King Adz, The Urban Cookbook: Creative Recipes for the Graffiti Generation (Thames & Hudson, 2008). ISBN 978-0-500-51430-6
Given an earlier post on foodways and street culture, and an interest in reviewing cookbooks, the subject of this post should come as little surprise. At the onset of this blog, I mentioned how coverage of street culture – especially how it was handled through the lens of streetwear – often avoided certain components of culture. King Adz’s The Urban Cookbook challenges this thought, if only in the fact that it exists as published volume.
The concept is simple enough. Adz visits five major cities (New York, Paris, Berlin, Amsterdam, and London), interviews local “street culture” legends (25 of them), runs down the scene, and designates a recipes indicative of the place (50 of these). In the abstract, the idea is a strong one. In reality, the subjectivity of choice hampers the potential.
Let’s begin by outlining one of the chapters, for the sake of ease chapter 1 “New York.” The chapter begins with an outline of hip-hop history and falls into a brief description of two neighborhoods – the Lower East Side and Coney Island. These are “real” places, agreed, but snippets of New York. Arthur Avenue, in the Bronx, for example retains a “real” sense of identity unhindered by gentrification. Yet, it is left out in favor of more street trendy tourist destinations. The choice of interviewees does generate a good cross section of those that contribute to New York’s urban culture. There’s Boogie, the Serbian-born photographer, Rodney Smith of Shut skateboards, and Marc and Sarah of Wooster Collective. Add a toy designer (Tristan Eaton) and graphic designer (Jon Setzen) and a set of strong voices emerge. Adz also contributes a quick guide to shops and cafes, which includes many of the usual suspects (aNYthing, Frank’s Chop Shop, Shake Shack, etc).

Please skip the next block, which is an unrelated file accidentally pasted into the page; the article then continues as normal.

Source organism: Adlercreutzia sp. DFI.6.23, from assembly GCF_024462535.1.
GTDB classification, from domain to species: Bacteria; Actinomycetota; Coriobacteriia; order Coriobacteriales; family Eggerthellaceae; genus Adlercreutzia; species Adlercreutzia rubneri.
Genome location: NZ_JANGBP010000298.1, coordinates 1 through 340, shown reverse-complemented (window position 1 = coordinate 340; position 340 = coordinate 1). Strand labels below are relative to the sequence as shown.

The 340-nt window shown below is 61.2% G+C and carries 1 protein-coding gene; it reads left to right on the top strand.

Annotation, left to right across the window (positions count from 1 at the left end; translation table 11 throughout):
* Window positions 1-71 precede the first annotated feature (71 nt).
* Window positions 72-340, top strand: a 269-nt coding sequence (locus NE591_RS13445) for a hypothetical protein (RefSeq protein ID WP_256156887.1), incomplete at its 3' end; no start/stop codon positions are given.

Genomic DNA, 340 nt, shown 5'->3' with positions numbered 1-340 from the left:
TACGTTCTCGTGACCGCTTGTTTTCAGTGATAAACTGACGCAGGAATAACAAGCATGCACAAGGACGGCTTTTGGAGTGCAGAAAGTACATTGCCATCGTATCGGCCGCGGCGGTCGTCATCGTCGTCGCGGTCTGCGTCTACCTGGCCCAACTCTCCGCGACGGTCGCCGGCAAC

The scene is well set, and the interest in a specific vision of the city built. On to the food, and things get slightly muddled. A steak recipe (included because Yanks love steak) comes from a South African uncle. Two pasta based recipes are more gangster oriented than indicative of creative food finds. Chili con Carne, while American, doesn’t scream New York. If chapter 1 is a snap shot of the book (it is), then you’ll understand where subjectivity comes into play. There’s both a severe limitation to the travel guide element of the book and a laissez faire attitude to finding truly unique born and bred in NY recipes.
On food, Adz composes a rather strict definition of street food.
“Street food is anything that is cooked on BBQs, grills or braais, in cafes, diners, snack bars, chippies, takeaway, boots, cabins and food vans, and it has to be good, ethnically diverse and fresh, not ‘fast’ or ‘junk.’”
In short, not haute cuisine. And, the definition works. It speaks to vernacular cooking, styles and flavors built from the intermingling of culture allowed to blossom in the urban environment. Adz himself knows food. He trained, for a short period, as a chef, and this promotes some credibility. However, as noted above, his passion for food does not seem to extend to diving too deeply into a given places food history. As a foodways story, The Urban Cook Book fails.